medreturn box

About Us

Safe Medication Disposal

Lolo Drug and Family Pharmacy were 2 of 13 Montana pharmacies to receive grants in September 2015 for the implementation or continuation of prescription drug take-back programs through the Montana Pharmacy Safe Medication Disposal Initiative.  This initiative is meant to increase prescription drug take-back locations at pharmacies throughout Montana, making it easier for consumers to dispose of these dangerous substances safely and responsibly.

“These thirteen pharmacies are pioneers, taking on this public service because they feel prescription drug disposal programs are a valuable public safety tool, and because implementing one in each of their locations is the right thing to do,” Attorney General Fox said. “We’re pleased to be able to help them in these efforts, and we encourage more Montana pharmacies to make disposal of prescription drugs convenient for their customers.”

Look for the "Green Drop Box" in either location for easy and safe drug disposal!

Ask the Pharmacist - Influenza


I hear a lot of talk about the flu season, but I don’t really know what that means. Is that the only time I can get the flu?


This is a great question.  In the United States, the flu season peaks from December through March. This means that these are the months when the influenza virus (commonly called the flu) is spread the most. While you can get the flu anytime, you are more likely to be infected with the virus during these months.


How is the virus spread?


The influenza virus is spread from person to person, usually when an infected person coughs or sneezes. This is often referred to as droplet spread, because respiratory droplets from an infected person are propelled, then breathed in through the mouths or noses of those nearby. Sometimes the virus is spread by touching a contaminated surface.  An adult can spread the infection one day before symptoms occur and up to seven days after symptoms occur.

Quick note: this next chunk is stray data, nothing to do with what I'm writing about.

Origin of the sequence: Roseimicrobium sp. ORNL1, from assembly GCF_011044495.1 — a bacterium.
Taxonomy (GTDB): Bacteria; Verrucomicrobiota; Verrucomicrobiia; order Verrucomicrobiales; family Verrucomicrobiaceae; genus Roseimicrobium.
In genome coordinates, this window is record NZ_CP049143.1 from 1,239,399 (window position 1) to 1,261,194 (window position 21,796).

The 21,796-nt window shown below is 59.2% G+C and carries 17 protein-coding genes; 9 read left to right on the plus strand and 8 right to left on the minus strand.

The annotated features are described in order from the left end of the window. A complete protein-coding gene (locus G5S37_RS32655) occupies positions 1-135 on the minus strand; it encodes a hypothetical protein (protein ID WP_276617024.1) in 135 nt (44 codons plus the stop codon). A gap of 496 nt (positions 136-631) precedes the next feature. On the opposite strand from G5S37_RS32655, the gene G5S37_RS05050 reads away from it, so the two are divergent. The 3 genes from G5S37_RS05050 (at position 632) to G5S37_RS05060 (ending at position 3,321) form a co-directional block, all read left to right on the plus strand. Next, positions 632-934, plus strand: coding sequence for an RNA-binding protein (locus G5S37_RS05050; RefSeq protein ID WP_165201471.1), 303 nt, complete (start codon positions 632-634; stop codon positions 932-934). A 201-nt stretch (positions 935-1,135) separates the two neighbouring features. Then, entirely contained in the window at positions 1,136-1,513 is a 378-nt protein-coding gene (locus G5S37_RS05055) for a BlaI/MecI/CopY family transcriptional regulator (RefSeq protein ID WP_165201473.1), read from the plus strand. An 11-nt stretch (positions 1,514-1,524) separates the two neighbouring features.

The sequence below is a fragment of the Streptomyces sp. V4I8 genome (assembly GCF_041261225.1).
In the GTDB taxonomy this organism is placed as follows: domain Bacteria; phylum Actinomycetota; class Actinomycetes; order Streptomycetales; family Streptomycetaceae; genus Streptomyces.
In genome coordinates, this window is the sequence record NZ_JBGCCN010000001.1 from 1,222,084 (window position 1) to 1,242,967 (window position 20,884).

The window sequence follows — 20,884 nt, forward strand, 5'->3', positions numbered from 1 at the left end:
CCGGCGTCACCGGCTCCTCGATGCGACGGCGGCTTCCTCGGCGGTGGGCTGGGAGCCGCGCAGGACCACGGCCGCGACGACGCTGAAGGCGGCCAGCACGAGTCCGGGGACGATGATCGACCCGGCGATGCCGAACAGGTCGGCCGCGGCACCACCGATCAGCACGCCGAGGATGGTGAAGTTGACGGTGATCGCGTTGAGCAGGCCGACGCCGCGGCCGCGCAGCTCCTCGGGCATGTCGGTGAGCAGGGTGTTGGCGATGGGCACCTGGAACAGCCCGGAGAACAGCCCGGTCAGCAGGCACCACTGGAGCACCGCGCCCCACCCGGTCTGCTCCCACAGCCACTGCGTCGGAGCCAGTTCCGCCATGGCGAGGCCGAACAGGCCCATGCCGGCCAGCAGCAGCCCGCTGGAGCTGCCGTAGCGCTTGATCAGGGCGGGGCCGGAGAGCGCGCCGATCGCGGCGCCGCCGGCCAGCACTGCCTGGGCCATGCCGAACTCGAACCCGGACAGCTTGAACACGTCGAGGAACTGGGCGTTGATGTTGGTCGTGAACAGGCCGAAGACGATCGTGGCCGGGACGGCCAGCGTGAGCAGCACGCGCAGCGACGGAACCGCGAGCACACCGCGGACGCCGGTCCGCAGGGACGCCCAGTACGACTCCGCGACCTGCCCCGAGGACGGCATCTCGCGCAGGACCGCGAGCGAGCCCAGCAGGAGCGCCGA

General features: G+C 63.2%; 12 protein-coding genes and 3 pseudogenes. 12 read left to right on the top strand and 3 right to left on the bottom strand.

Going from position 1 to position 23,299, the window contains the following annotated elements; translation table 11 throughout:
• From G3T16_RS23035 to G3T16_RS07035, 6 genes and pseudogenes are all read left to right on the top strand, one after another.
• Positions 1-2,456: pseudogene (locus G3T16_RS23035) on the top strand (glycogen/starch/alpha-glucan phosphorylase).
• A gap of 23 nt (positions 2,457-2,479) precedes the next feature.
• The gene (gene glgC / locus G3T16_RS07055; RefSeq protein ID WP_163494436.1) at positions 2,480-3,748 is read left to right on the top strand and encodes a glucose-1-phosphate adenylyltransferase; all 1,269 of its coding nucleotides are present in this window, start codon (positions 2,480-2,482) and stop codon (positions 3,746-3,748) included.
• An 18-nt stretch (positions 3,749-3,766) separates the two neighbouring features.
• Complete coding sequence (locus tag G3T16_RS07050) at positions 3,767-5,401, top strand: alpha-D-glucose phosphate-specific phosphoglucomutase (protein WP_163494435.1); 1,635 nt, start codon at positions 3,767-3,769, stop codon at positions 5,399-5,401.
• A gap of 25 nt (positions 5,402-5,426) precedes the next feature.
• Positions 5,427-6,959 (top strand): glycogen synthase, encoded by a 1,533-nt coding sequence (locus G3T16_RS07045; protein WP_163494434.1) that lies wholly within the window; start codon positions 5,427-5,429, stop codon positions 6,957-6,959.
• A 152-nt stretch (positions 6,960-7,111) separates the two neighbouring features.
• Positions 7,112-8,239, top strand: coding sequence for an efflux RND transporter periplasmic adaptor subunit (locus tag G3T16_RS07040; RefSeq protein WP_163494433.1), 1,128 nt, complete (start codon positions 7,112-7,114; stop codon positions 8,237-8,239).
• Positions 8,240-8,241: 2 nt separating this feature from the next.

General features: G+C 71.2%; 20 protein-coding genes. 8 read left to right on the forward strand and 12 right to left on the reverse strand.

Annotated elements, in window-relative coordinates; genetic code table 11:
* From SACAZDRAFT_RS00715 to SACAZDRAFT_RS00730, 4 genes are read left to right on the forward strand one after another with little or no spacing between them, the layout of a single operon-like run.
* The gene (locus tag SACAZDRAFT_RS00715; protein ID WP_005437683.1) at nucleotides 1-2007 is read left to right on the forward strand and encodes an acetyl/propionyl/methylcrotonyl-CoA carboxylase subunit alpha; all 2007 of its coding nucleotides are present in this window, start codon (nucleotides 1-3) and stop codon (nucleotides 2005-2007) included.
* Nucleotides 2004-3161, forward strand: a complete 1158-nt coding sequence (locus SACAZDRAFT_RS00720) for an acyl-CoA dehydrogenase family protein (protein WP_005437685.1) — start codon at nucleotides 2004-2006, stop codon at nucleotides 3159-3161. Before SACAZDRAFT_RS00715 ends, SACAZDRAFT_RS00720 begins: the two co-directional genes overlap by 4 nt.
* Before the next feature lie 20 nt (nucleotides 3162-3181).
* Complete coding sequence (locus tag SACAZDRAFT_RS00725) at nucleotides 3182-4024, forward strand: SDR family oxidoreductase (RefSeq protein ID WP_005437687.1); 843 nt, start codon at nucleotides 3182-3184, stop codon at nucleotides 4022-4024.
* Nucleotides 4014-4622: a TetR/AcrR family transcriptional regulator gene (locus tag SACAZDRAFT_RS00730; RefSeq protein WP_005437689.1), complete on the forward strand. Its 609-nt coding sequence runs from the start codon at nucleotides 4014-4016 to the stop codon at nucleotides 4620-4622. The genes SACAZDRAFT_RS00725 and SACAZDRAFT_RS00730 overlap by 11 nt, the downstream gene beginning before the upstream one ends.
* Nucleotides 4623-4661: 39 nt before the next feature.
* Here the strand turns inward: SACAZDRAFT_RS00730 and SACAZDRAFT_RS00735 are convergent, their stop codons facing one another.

How do I know if I have the flu?


Symptoms usually occur within one to four days after a person is infected.  Since influenza is a virus of the upper respiratory system (nose, throat and lungs), there are a variety of symptoms and not everyone gets the same combination of symptoms.  Possible symptoms include: fever, dry cough, sore throat, fatigue, muscle ache, headaches, runny nose and chills.  These symptoms usually come on suddenly, and are severe. However, because other respiratory viruses have some of the same or similar symptoms, it is impossible to confirm a diagnosis of the influenza virus without laboratory testing.


Is the flu dangerous?


For most people who are healthy, influenza represents a few days of discomfort and few if any complications. However, for people with chronic illnesses, and those aged 65 and older, serious complications can occur that can require hospitalization and possibly cause death.


Is vomiting part of the flu?


Nausea, vomiting, and diarrhea can be associated with the influenza virus, especially in children. However, the flu does not typically cause these symptoms for adults.  If you experience these symptoms, they could be caused by other viruses, bacteria, and parasites.


Will antibiotics cure the flu?


Influenza is a specific virus. It is not a bacterial infection.  Antibiotics like penicillin cure bacterial infections but will not cure any virus.  There is currently no cure for the influenza virus, but vaccines are available.


How can I avoid getting the flu?


  • Frequent hand-washing with warm soapy water for 15-20 seconds or using alcohol based hand rubs can help prevent the spread of the virus. 
  • Teaching your family to cover their mouths and noses when they cough and sneeze will also reduce the spread of the disease. 
  • Get a flu shot in October or November (before the peak season arrives).  Flu shots are especially important for people over 65 years in age, who are pregnant, or who have a chronic illness. Flu shots will prevent most people from getting the flu for one year. If you do get the flu, your symptoms should be milder.

Source: WebMD    If you have specific questions about influenza or the flu vaccine contact your doctor or pharmacist.

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Find Us

  • 103 Glacier Dr
    Lolo,MT 59847-8700
    (406) 273-2322
    (406) 273-4208
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